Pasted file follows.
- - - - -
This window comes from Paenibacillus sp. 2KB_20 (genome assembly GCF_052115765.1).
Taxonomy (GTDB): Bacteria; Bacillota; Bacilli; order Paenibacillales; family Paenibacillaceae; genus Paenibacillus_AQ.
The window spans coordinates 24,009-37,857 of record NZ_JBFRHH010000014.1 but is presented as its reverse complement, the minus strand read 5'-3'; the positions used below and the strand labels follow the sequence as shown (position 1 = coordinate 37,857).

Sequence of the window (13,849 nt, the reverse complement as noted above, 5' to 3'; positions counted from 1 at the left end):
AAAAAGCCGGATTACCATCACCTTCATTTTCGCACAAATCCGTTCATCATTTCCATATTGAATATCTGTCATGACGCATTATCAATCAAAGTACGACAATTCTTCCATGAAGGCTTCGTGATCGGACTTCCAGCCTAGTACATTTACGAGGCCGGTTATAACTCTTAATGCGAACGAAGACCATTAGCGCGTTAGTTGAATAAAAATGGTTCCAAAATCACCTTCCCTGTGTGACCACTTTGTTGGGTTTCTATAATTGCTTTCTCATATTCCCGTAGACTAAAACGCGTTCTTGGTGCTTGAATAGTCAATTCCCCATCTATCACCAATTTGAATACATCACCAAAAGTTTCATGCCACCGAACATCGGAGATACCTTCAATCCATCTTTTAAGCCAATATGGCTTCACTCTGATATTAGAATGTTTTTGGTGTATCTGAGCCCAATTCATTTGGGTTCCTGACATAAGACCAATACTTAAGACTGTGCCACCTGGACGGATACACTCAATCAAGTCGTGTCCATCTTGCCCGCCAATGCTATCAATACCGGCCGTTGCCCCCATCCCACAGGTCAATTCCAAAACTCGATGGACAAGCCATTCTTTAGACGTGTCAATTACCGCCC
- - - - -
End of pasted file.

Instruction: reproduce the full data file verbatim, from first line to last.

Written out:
This window comes from Paenibacillus sp. 2KB_20 (genome assembly GCF_052115765.1).
Taxonomy (GTDB): Bacteria; Bacillota; Bacilli; order Paenibacillales; family Paenibacillaceae; genus Paenibacillus_AQ.
The window spans coordinates 24,009-37,857 of record NZ_JBFRHH010000014.1 but is presented as its reverse complement, the minus strand read 5'-3'; the positions used below and the strand labels follow the sequence as shown (position 1 = coordinate 37,857).

Sequence of the window (13,849 nt, the reverse complement as noted above, 5' to 3'; positions counted from 1 at the left end):
AAAAAGCCGGATTACCATCACCTTCATTTTCGCACAAATCCGTTCATCATTTCCATATTGAATATCTGTCATGACGCATTATCAATCAAAGTACGACAATTCTTCCATGAAGGCTTCGTGATCGGACTTCCAGCCTAGTACATTTACGAGGCCGGTTATAACTCTTAATGCGAACGAAGACCATTAGCGCGTTAGTTGAATAAAAATGGTTCCAAAATCACCTTCCCTGTGTGACCACTTTGTTGGGTTTCTATAATTGCTTTCTCATATTCCCGTAGACTAAAACGCGTTCTTGGTGCTTGAATAGTCAATTCCCCATCTATCACCAATTTGAATACATCACCAAAAGTTTCATGCCACCGAACATCGGAGATACCTTCAATCCATCTTTTAAGCCAATATGGCTTCACTCTGATATTAGAATGTTTTTGGTGTATCTGAGCCCAATTCATTTGGGTTCCTGACATAAGACCAATACTTAAGACTGTGCCACCTGGACGGATACACTCAATCAAGTCGTGTCCATCTTGCCCGCCAATGCTATCAATACCGGCCGTTGCCCCCATCCCACAGGTCAATTCCAAAACTCGATGGACAAGCCATTCTTTAGACGTGTCAATTACCGCCC